A pro-Iranian Shiite religious movement in Nigeria claims that 600 of its members are missing and Nigerian authorities are asked to investigate the situation. In fact, the authorities are asked to investigate all the unexplained disappearances and to present all those who are suspected of criminal activity to trial. Additionally, 350 of the Islamic Movement of Nigeria (IMN), who are led by the cleric Ibrahim Zakzaky, were killed by the military in the northern town of Zaria.
It all began on December 12 of 2015 when Zakzaky’s supporters did not allow the chief of army staff’s convoy to march through the town, which consequently sparked violence between the two parties. The military force shot Zakzaky who is now injured and blind in one eye in their protective custody. It is also worth mentioning that Zakzaky has repeatedly been imprisoned for alleged incitement and subversion.
Both IMN and the Nigerian government have conflicted for so many years as the IMN are seeking to apply an Iranian-style Islamic revolution in the country that is dominated by the Sunni Muslim-majority. Young men have also been accused of the cooperation with the armed group Boko Haram with no concrete evidence to their alliances.
Erkin Musaev was set free after 11 years of wrongful imprisonment. He was a former Uzbekistani government official and UN employee, who was tortured and sent away to spend his life away from his family. In 2007, the authorities sentenced him to 20 years in jail after many unfair trials. Erkin was accused of spying for an unnamed NATO member-state, in addition to misusing UN funds. The authorities based his conviction on a confession, which he signed by force and after severe torture. The security service also threatened to harm his family, and he had to confess to false accusations to protect his loved ones.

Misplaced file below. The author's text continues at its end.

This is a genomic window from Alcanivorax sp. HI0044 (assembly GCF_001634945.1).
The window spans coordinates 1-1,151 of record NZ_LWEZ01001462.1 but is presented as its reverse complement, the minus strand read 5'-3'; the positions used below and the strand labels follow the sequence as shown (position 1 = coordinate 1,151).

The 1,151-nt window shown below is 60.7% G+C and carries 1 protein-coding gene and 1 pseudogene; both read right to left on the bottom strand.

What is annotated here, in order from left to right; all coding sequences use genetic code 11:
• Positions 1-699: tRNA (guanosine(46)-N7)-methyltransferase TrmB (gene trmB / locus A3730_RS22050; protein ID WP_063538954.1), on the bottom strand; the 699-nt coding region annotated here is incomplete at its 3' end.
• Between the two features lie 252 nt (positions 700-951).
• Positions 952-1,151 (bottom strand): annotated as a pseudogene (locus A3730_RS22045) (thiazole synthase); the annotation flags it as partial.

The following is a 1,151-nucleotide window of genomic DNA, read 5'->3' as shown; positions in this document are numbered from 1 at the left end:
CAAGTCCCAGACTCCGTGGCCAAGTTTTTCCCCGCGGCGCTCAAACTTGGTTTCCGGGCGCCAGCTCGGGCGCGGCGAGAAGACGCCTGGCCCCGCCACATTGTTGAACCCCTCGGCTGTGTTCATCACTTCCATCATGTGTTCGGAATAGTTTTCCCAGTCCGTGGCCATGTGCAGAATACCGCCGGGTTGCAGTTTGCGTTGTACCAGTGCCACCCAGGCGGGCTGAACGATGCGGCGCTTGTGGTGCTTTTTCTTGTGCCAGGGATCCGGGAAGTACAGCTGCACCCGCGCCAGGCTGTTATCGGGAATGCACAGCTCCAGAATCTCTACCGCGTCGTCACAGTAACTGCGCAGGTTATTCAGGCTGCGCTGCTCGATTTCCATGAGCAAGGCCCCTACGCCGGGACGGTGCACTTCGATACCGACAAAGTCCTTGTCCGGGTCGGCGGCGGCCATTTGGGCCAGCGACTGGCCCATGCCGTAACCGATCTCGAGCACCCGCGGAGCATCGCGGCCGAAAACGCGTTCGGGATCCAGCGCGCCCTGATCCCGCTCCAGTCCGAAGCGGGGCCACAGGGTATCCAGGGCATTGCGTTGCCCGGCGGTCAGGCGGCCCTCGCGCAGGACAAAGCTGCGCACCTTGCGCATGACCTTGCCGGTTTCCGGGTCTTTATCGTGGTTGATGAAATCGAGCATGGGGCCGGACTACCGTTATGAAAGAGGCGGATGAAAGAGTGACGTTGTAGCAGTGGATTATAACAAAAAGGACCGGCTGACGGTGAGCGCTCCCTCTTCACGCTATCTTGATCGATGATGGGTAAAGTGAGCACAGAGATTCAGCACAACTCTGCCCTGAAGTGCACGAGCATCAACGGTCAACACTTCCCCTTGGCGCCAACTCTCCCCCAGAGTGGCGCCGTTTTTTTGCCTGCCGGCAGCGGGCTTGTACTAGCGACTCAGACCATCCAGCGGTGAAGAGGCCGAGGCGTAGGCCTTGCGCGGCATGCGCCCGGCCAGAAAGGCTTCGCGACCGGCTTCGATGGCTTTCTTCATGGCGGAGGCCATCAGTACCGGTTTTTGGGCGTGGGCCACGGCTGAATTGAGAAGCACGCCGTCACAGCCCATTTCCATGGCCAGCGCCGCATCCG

Thousands of Amnesty International supporters took action to support Erkin Musaev. Human rights activists demanded his release as part of Write for Rights 2014, as they were outraged at the unfairness of his detention, especially since he did not get the chance to a fair trial. Now, after Erkin was set free, he wrote a personal letter to Amnesty International to thank the entity for all their efforts to set him free as an expression of sincere gratitude. He also mentioned that the campaigns that were launched to free him have changed the way the international community viewed his case.
Russia arrested a 76-year-old man with Parkinson’s disease for holding up a placard. The victim was detained because of protesting against persecuted Crimean Tatars. Server Karametov, a Crimean Tatar, was sentenced to 10 days of administrative detention because of his support of the prisoner Akhtem Choygoz outside the Supreme Court of Crimea, which operates under the influence of the de-facto authorities in the occupied region’s capital Simferopol.
Throwing a senior citizen behind bars for merely holding a placard is the most recent atrocious example of the Russian authorities’ attack on peaceful activism by the Crimean Tatar community. The detained should be released immediately, under no conditions whatsoever. A judge from the Zheleznodorozhny District Court of Simferopol charged Karametov as guilty under the claim that he resisted lawful orders from police officers.
Not only was the elderly citizen detained, but also he was fined 10,000 rubles (US$165), which is considered an exceptionally high amount for a Crimean, where the average monthly retirement benefit is around 11.000 rubles (US$180). Unfortunately, an ambulance was called to the courtroom because Karametov felt ill due to his deprivation from medication in detention.
After five years of imprisonment, Omar, son of Mohammad al-Qahtani who is a human rights defender and founding member of the Saudi Civil and Political Rights Association (ACPRA), which is one of Saudi Arabia’s few independent human rights organizations, writes about the unfair imprisonment of his father. Omar writes to reveal the truth about the injustices that occurred to his father.
Mohammad al-Qahtani is now serving a 10-year prison sentence for simply calling for reforms in his country. In Omar’s letter, he talks about how proud he is of his father for standing up for his beliefs. He describes his father as a disciplined man who used to dedicate time to have fun with his wife and kids while paying great attention to their education.